Our oceans are filled with items that do not belong there. Huge amounts of consumer plastics, metals, rubber, paper, textiles, derelict fishing gear, vessels, and other lost or discarded items enter the marine environment every day, making marine debris one of the most widespread pollution problems facing the world's oceans and waterways.

Marine debris is defined as any persistent solid material that is manufactured or processed and directly or indirectly, intentionally or unintentionally, disposed of or abandoned into the marine environment or the Great Lakes. It is a global problem, and it is an everyday problem. There is no part of the world left untouched by debris and its impacts. Marine debris is a threat to our environment, navigation safety, the economy, and human health.

Most of all, marine debris is preventable.


Anything man-made, including litter and fishing gear, can become marine debris once lost or thrown into the marine environment. The most common materials that make up marine debris are plastics, glass, metal, paper, cloth, rubber, and wood.

Glass, metal, and rubber are similar to plastic in that they are used for a wide range of products. While they can be worn away - broken down into smaller and smaller fragments - they generally do not biodegrade entirely. As these materials are used commonly in our society, their occurrence as marine debris is overwhelming.


Debris typically comes from both land-based and ocean-based sources. Plastics are used in many aspects of daily life and are a big part of our waste stream. Derelict fishing gear refers to nets, lines, crab/shrimp pots, and other recreational or commercial fishing equipment that has been lost, abandoned, or discarded in the marine environment. Thousands of abandoned and derelict vessels litter ports, waterways and estuaries, creating a threat to navigation, recreation, and the environment.


How does marine debris move and where does it go? Wind, gyres, and ocean currents all impact how marine debris gets around. Floatable marine debris items, once they enter the ocean, are carried via oceanic currents and atmospheric winds. Factors that impact currents and winds, such as El Niño and seasons, also affect the movement of marine debris in the ocean. Debris items can be carried far from their origin, which makes it difficult to determine exactly where an item came from. Oceanic features can also help trap items in debris accumulation zones, often referred to in the media and marine debris community as “garbage patches.”


Wildlife entanglement and ingestion, economic costs, and habitat damage are some impacts of marine debris.

Economic Loss

Marine debris is an eyesore along shorelines around the world. It degrades the beauty of the coastal environment and, in many cases, may cause economic loss if an area is a popular tourist destination. Would you want to swim at a beach littered in trash? Coastal communities may not have the resources to continually clean up debris.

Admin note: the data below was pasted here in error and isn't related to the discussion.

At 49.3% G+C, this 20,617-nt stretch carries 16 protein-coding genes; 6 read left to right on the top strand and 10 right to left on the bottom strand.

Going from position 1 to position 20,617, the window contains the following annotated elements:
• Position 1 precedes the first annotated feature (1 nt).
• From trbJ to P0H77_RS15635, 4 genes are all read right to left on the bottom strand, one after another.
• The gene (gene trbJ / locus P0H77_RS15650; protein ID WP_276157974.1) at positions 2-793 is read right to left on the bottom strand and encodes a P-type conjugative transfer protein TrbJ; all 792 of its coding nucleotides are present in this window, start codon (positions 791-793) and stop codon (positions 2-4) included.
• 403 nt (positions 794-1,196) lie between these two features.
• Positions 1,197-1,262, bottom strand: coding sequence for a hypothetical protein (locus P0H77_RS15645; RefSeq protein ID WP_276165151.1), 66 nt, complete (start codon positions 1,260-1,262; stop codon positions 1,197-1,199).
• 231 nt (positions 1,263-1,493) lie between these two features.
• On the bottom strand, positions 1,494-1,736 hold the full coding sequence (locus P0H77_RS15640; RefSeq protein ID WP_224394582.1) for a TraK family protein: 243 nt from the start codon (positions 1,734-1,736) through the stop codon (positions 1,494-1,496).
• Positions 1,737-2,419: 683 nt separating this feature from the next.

Habitat Damage

Marine debris can scour, break, smother, and otherwise damage important marine habitat, such as coral reefs. Many of these habitats serve as the basis of marine ecosystems and are critical to the survival of many other species.

Wildlife Entanglement and Ghostfishing

One of the most notable types of impacts from marine debris is wildlife entanglement. Derelict nets, ropes, line, or other fishing gear, packing bands, rubber bands, balloon string, six-pack rings, and a variety of marine debris can wrap around marine life. Entanglement can lead to injury, illness, suffocation, starvation, and even death.


Many animals, such as sea turtles, seabirds, and marine mammals, have been known to ingest marine debris. The debris item may be mistaken for food and ingested, an animal's natural food (e.g. fish eggs) may be attached to the debris, or the debris item may have been ingested accidentally with other food. Debris ingestion may lead to loss of nutrition, internal injury, intestinal blockage, starvation, and even death.

Vessel Damage and Navigation Hazards

Marine debris can be quite large and difficult to see in the ocean, if it's floating below the water surface. Encounters with marine debris at sea can result in costly vessel damage, either to its structure or through a tangled propeller or clogged intake.

Alien Species Transport

If a marine organism attaches to debris, it can travel hundreds of miles and land on a shoreline where it is non-native. Invasive species can have a devastating impact on local ecosystems and can be costly to eradicate.


Marine debris, especially large and heavy debris, can crush and damage coral.